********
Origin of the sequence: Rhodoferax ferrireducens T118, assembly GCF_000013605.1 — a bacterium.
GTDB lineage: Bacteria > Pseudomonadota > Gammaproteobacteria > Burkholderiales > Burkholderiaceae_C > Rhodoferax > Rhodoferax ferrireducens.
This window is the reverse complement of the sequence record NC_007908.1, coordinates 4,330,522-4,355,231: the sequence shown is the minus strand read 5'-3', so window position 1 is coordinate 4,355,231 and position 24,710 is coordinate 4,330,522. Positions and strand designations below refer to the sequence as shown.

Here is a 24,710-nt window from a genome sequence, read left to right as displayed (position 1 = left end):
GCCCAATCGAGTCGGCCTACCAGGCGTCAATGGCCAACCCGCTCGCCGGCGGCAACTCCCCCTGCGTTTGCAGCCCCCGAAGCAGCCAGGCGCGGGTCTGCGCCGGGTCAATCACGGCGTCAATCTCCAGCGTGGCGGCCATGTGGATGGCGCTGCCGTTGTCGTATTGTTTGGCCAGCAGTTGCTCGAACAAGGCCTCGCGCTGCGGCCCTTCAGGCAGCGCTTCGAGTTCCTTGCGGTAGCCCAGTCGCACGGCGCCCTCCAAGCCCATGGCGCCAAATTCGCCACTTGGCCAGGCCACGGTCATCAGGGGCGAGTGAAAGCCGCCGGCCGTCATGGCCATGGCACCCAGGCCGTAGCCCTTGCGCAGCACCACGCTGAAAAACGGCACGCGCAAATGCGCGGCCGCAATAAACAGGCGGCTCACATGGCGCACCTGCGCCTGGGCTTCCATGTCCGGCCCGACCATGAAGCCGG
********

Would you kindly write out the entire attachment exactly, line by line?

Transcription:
Origin of the sequence: Rhodoferax ferrireducens T118, assembly GCF_000013605.1 — a bacterium.
GTDB lineage: Bacteria > Pseudomonadota > Gammaproteobacteria > Burkholderiales > Burkholderiaceae_C > Rhodoferax > Rhodoferax ferrireducens.
This window is the reverse complement of the sequence record NC_007908.1, coordinates 4,330,522-4,355,231: the sequence shown is the minus strand read 5'-3', so window position 1 is coordinate 4,355,231 and position 24,710 is coordinate 4,330,522. Positions and strand designations below refer to the sequence as shown.

Here is a 24,710-nt window from a genome sequence, read left to right as displayed (position 1 = left end):
GCCCAATCGAGTCGGCCTACCAGGCGTCAATGGCCAACCCGCTCGCCGGCGGCAACTCCCCCTGCGTTTGCAGCCCCCGAAGCAGCCAGGCGCGGGTCTGCGCCGGGTCAATCACGGCGTCAATCTCCAGCGTGGCGGCCATGTGGATGGCGCTGCCGTTGTCGTATTGTTTGGCCAGCAGTTGCTCGAACAAGGCCTCGCGCTGCGGCCCTTCAGGCAGCGCTTCGAGTTCCTTGCGGTAGCCCAGTCGCACGGCGCCCTCCAAGCCCATGGCGCCAAATTCGCCACTTGGCCAGGCCACGGTCATCAGGGGCGAGTGAAAGCCGCCGGCCGTCATGGCCATGGCACCCAGGCCGTAGCCCTTGCGCAGCACCACGCTGAAAAACGGCACGCGCAAATGCGCGGCCGCAATAAACAGGCGGCTCACATGGCGCACCTGCGCCTGGGCTTCCATGTCCGGCCCGACCATGAAGCCGG